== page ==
London's Pulse: Medical Officer of Health reports 1848-1972

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St James's 1867

[Report of the Medical Officer of Health for St James's, Westminster]

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some cause or other the Sewer has failed to perform
its functions, and instead of discharging its contents,
retains them until a stoppage of a house drain or
drains occurs, and forces the Vestry to adopt such
measures as will render the Sewer in a fit and
proper condition.
One great cause of these stoppages is want of
fall in the Sewer, and in St. James's Parish this
is especially the case with those Sewers running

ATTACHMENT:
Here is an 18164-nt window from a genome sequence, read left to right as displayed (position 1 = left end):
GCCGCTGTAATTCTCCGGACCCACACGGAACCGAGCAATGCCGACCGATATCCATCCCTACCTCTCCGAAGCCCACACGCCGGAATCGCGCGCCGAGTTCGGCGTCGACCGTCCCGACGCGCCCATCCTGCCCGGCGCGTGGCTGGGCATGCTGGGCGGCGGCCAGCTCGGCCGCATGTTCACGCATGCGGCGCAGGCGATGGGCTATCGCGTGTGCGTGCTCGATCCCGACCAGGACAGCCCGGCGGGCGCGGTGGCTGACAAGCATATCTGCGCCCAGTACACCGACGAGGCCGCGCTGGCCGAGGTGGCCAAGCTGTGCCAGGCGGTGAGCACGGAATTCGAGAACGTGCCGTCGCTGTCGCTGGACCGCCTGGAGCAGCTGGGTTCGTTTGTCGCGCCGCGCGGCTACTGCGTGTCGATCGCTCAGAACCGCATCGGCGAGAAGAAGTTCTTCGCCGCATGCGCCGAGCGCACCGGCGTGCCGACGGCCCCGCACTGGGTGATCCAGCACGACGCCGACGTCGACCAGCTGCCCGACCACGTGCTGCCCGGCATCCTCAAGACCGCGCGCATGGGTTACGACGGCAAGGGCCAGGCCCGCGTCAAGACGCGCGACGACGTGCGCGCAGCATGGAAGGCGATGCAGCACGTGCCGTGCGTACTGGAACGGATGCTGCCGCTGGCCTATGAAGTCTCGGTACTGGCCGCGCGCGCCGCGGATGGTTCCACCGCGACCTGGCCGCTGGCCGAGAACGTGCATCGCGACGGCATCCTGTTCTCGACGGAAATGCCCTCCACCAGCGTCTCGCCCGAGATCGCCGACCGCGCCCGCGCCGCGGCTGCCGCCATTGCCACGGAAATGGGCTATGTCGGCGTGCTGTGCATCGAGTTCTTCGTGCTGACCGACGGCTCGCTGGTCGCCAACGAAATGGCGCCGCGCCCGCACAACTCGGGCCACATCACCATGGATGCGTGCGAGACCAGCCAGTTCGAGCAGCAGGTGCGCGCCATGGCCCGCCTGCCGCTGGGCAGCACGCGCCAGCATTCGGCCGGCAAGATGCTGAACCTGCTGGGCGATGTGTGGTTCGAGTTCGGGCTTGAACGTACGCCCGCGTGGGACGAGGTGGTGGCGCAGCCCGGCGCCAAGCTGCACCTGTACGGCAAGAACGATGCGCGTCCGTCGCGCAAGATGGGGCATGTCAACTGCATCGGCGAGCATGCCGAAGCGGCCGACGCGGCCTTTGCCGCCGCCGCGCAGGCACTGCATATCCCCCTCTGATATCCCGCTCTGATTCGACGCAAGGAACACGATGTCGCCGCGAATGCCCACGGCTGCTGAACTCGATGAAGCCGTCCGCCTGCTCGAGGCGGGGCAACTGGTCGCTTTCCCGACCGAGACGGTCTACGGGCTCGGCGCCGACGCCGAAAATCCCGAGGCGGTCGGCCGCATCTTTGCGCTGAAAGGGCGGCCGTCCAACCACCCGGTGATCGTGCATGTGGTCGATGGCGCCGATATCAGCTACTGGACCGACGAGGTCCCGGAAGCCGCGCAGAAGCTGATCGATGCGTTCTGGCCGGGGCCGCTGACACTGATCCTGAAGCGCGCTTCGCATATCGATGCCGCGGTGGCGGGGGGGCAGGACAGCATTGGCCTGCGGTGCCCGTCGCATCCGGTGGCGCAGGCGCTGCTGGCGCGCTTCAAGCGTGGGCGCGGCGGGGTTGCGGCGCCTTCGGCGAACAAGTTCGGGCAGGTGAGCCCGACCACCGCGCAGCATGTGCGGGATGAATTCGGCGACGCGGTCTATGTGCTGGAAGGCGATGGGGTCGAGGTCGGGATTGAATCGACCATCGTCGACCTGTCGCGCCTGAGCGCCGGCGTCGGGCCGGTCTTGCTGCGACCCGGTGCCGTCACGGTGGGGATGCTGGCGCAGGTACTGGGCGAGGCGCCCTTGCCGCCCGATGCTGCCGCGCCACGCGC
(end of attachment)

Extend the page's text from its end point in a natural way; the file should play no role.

cast and west; those that run from north to
south, have a most ample fall, but even in some of
these such as Little Windmill Street and Cambridge
Street, serious stoppages have happened by a vast
accumulation were several: one was, that at
the time the Sewer was built, openings or eyes
covered with pices of wood, were left for the
purpose of connecting the house drains at some
future period, which it was expected would have
lasted long enough or until the connection was
made; it turned out subsequently, however, that it
was too much trouble to find these eyes, or from
some cause they were not found, the drains
were otherwise constructed, and in course of time
the pieces of wood decaying, the rats commencing